Publication Date


Advisor(s) - Committee Chair

Dr. Sigrid Jacobshagen (Director), Dr. Claire A. Rinehart, Dr. Cheryl Davis

Degree Program

Department of Biology

Degree Type

Master of Science


reinhardtii, a unicellular green alga, is a model organism to study the circadian clock. Cryptochromes are the blue light photoreceptors that entrain the clock in some organisms. The CPH1 protein of C. reinhardtii resembles the cryptochromes of the plant model Arabidopsis, but whether CPH1 entrains the circadian clock in C. reinhardtii is not yet known. Recent reports have suggested the existence of one more cryptochrome in C. reinhardtii, which resembles the cryptochromes of animals. However, the amino acid sequence of this protein shows even higher sequence similarity with the 6-4 DNA photolyase of Arabidopsis. DNA photolyases are involved in the repair of UV light-induced DNA damage using the energy of blue light. In order to determine, if the “animal cryptochrome” gene of C. reinhardtii actually encodes a 6-4 DNA photolyase rather than a photoreceptor, an experimental design was developed to test whether the protein product is able to rescue an E. coli mutant defective in its DNA photolyase gene. The design is as follows: In a first step, the coding region of the “animal cryptochrome” cDNA is cloned. In a second step, the cDNA is inserted in-frame into an E. coli expression vector. In a third step, the construct is transformed into an E. coli photolyase mutant, its expression induced, and the strain tested for better survival after UV light exposure. To accomplish the first step, the cloning of “animal cryptochrome” cDNA, total RNA was successfully extracted from C. reinhardtii 4 hrs into the light phase of a 12 h light/12 h dark cycle and reverse transcribed into cDNA using oligo(dT) primers. After initially unsuccessful attempts at amplifying animal cryptochrome from cDNA or genomic template with a variety of primers and conditions, a short fragment with the expected size of 186 bp was amplifiable with both templates. However, even this fragment was not reliably obtained in every PCR assay. Because of this difficulty, real-time PCR was finally performed in the presence of DMSO (Dimethylsulfoxide) and Betaine. These two adjuvants were reported to improve amplifications particularly for GC-rich templates. C. reinhardtii DNA is especially GC-rich with an average of 64% Gs and Cs. The improved conditions allowed the reliable amplification of the 186 bp fragment from genomic template. It also enabled the amplification of a larger fragment of 528 bp from the same template. The results suggest that a combination of 5% DMSO and 1M Betaine is optimal for the amplification of C. reinhardtii DNA and thus can serve as the basis for successful amplification of the entire 1788 bp coding region of the animal cryptochrome cDNA.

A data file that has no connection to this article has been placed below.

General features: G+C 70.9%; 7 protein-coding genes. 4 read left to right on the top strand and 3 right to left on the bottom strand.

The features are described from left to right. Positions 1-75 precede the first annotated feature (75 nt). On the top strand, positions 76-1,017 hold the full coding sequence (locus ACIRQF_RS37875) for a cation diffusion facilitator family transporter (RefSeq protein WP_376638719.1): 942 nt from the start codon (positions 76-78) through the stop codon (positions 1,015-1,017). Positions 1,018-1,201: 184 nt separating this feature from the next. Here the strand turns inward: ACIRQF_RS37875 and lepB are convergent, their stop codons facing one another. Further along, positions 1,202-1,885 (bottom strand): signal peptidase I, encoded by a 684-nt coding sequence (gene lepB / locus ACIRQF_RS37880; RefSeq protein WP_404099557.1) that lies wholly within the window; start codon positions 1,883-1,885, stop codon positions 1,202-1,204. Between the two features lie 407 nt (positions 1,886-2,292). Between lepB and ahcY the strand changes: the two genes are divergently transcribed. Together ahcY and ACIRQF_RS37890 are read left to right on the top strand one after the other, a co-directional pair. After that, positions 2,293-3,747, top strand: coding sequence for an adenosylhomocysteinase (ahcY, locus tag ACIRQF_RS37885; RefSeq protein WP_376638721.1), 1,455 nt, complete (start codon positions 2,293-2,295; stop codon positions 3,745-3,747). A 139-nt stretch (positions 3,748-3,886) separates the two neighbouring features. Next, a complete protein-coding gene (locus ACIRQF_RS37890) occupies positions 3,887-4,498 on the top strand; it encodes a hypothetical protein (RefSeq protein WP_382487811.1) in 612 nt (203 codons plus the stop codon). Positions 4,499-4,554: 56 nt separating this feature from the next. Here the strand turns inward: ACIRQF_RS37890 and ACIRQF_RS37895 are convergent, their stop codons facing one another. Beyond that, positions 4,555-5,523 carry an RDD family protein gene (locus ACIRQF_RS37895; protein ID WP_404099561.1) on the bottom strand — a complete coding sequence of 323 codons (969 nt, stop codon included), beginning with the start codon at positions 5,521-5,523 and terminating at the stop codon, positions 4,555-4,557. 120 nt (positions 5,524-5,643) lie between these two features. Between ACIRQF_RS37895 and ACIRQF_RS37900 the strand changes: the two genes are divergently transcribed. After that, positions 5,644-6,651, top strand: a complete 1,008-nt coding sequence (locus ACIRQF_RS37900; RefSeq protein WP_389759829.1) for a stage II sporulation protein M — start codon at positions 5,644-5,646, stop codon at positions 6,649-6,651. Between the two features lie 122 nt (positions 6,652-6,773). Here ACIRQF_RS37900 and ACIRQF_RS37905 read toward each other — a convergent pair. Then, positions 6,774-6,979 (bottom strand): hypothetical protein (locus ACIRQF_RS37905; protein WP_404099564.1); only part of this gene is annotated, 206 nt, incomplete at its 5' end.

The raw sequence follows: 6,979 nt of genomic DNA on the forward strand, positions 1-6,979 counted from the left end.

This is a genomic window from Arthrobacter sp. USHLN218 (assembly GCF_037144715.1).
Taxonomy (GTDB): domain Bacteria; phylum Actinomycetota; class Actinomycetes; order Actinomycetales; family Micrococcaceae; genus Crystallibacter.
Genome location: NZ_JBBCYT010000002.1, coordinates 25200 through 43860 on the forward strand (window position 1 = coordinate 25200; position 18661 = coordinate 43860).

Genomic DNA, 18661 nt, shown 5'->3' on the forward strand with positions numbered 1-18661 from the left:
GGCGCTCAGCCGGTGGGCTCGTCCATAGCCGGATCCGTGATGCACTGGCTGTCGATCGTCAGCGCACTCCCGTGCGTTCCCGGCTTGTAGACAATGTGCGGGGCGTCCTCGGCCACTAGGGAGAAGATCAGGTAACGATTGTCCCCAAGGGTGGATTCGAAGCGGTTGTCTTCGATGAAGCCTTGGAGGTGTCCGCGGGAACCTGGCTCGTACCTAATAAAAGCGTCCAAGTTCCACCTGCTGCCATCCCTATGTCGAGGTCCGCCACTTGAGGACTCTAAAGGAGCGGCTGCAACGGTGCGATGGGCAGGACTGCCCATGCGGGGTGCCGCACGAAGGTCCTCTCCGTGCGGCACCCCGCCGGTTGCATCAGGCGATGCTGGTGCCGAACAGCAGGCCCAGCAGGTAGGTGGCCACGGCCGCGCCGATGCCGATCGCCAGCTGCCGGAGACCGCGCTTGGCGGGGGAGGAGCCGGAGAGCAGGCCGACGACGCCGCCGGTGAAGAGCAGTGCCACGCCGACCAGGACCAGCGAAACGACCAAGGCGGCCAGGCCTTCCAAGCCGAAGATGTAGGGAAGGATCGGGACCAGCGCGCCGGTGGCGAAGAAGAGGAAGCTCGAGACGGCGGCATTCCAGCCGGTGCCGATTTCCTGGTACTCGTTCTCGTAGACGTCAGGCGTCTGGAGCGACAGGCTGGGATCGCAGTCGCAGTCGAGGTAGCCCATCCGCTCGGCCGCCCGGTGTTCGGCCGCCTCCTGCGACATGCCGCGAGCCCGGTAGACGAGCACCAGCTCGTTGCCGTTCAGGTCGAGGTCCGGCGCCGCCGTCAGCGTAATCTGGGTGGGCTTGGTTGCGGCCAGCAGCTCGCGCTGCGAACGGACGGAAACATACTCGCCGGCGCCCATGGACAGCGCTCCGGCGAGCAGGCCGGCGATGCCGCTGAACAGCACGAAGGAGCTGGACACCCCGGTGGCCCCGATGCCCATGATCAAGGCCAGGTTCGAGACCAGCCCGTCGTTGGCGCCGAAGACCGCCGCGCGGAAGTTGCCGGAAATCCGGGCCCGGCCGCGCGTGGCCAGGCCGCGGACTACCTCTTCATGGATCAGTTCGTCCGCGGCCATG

Biochemistry | Biochemistry, Biophysics, and Structural Biology | Cell Biology | Genetics and Genomics